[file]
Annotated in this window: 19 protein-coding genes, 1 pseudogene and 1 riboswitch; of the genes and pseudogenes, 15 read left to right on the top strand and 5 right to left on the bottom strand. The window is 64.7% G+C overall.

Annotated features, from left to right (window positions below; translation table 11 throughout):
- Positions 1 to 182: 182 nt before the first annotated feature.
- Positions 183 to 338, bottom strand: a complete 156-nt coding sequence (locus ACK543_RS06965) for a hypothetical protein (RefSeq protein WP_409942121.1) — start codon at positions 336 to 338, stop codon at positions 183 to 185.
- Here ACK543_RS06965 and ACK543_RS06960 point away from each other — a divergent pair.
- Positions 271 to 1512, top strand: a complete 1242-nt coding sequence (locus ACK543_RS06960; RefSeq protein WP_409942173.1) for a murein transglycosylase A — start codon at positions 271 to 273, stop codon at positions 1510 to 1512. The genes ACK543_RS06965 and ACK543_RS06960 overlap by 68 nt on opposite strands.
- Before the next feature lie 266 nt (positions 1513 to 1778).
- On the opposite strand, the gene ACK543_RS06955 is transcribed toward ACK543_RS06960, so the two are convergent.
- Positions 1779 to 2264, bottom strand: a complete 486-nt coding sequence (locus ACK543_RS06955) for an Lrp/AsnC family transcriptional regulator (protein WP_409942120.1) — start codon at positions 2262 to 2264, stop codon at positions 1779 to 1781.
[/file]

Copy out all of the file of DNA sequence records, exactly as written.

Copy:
Annotated in this window: 19 protein-coding genes, 1 pseudogene and 1 riboswitch; of the genes and pseudogenes, 15 read left to right on the top strand and 5 right to left on the bottom strand. The window is 64.7% G+C overall.

Annotated features, from left to right (window positions below; translation table 11 throughout):
- Positions 1 to 182: 182 nt before the first annotated feature.
- Positions 183 to 338, bottom strand: a complete 156-nt coding sequence (locus ACK543_RS06965) for a hypothetical protein (RefSeq protein WP_409942121.1) — start codon at positions 336 to 338, stop codon at positions 183 to 185.
- Here ACK543_RS06965 and ACK543_RS06960 point away from each other — a divergent pair.
- Positions 271 to 1512, top strand: a complete 1242-nt coding sequence (locus ACK543_RS06960; RefSeq protein WP_409942173.1) for a murein transglycosylase A — start codon at positions 271 to 273, stop codon at positions 1510 to 1512. The genes ACK543_RS06965 and ACK543_RS06960 overlap by 68 nt on opposite strands.
- Before the next feature lie 266 nt (positions 1513 to 1778).
- On the opposite strand, the gene ACK543_RS06955 is transcribed toward ACK543_RS06960, so the two are convergent.
- Positions 1779 to 2264, bottom strand: a complete 486-nt coding sequence (locus ACK543_RS06955) for an Lrp/AsnC family transcriptional regulator (protein WP_409942120.1) — start codon at positions 2262 to 2264, stop codon at positions 1779 to 1781.